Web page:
I leaned on my car for a moment and took in the huge place before me in the drive. Part of me wondered what the hell I was doing here. Somehow I’d found the universe where we had lunch and talked on the phone and texted about Star Trek. It was strange to think it was going further, that somebody liked me that much. Who he was seemed at odds with the huge house and the car and the ridiculous way we’d met. Maybe this could work, I thought, if I didn’t screw everything up.
Suddenly, the door opened, and Seth found me leaning against my car in a dress like something out of a John Hughes movie. I straightened up like I hadn’t been standing there staring at my hands.
“Hey,” I smiled, and bounded up the stairs to kiss him on the cheek before he could say anything.
“Come on in.” He opened the far too gigantic door and held it for me. Inside was like the grand foyer of a mansion you see in old movies. You see the first of many chandeliers, the staircase leading to endless hallways, the ornate details. It’s beautiful, but when I saw it that first time, I had to fight the true sense I had of it. It felt a little like the hotel my parents owned, their pride and joy. A place that was a little lonely even when it was meant to be your home.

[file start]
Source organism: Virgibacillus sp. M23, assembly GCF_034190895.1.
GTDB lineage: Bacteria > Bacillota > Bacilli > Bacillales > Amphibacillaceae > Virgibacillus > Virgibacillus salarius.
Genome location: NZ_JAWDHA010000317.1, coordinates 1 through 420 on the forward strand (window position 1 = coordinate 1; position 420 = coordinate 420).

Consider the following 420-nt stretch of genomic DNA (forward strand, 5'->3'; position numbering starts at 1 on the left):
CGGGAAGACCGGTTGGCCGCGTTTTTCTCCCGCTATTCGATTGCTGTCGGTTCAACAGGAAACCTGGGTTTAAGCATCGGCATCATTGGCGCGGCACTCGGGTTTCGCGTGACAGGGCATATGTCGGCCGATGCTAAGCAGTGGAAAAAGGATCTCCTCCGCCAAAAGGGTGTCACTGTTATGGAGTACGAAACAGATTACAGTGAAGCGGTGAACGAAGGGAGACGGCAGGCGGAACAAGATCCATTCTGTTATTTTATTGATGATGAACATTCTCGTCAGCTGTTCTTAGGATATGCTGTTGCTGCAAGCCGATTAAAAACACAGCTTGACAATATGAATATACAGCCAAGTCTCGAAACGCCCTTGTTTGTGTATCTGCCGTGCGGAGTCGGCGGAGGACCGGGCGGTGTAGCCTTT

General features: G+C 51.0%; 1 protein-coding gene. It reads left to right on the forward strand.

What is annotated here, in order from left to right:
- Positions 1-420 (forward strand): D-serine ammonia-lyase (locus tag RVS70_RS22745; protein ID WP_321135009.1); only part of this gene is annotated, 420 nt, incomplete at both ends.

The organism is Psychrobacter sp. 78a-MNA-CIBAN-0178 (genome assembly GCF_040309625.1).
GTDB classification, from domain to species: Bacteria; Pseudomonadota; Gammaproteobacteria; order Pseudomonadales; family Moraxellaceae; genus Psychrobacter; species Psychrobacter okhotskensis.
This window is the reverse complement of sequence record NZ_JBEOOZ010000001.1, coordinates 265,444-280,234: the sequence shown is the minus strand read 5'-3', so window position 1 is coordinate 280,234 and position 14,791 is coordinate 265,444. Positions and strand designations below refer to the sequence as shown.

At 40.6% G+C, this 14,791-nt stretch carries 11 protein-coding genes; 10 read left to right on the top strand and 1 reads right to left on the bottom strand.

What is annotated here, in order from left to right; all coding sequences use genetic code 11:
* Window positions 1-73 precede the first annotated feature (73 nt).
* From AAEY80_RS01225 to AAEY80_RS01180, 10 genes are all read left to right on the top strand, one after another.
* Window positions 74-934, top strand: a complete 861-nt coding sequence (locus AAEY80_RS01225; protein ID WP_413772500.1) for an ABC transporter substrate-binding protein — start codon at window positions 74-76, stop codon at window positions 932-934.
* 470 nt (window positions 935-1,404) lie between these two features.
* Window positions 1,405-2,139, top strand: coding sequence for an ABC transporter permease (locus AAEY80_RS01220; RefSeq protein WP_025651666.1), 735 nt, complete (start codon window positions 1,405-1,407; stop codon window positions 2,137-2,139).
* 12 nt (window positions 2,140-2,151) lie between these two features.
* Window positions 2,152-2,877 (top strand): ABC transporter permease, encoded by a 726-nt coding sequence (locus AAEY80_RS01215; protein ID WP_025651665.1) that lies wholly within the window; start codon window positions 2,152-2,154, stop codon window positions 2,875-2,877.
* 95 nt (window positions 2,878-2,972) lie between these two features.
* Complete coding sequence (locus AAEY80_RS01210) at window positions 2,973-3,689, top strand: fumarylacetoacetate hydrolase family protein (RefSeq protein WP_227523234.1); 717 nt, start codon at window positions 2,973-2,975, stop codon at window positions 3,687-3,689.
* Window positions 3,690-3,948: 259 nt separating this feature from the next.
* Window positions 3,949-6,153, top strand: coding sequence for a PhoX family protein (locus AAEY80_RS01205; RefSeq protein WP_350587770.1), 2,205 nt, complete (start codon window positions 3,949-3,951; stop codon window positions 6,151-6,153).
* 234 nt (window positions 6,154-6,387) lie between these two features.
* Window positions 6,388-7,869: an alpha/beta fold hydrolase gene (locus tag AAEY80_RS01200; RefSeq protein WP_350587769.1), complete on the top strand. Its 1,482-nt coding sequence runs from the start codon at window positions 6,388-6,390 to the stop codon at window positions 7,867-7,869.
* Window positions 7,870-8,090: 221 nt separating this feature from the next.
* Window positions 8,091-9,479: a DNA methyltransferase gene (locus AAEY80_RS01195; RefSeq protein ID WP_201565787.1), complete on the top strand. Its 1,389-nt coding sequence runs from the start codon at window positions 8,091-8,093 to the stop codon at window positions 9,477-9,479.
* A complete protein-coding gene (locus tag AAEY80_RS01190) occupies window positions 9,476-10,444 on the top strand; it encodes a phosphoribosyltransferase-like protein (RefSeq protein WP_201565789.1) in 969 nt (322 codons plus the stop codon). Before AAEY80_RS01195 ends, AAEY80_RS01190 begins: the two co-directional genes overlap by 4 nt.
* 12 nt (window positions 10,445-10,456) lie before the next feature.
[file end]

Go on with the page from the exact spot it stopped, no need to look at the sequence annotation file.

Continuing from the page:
I realized I’d stopped walking so I caught up with Seth - through a sitting area and into a kitchen bigger than my entire apartment, the counter littered with paperwork. Everything at his place seemed ten times larger than normal.
“Gee,” I scoffed as we went into the huge living room, “this place is so small, you’re totally got to renovate.”
“Yeah, I need at least two more bedrooms I never use,” he smirked. I was too busy noticing yet another chandelier to realize he was staring at me. I actually noticed the six foot piano, the coffee table covered in press releases and handwritten notes, and completely empty desk in the corner, before I noticed him. It seems ridiculous to me now - he’s the only thing I notice in any room.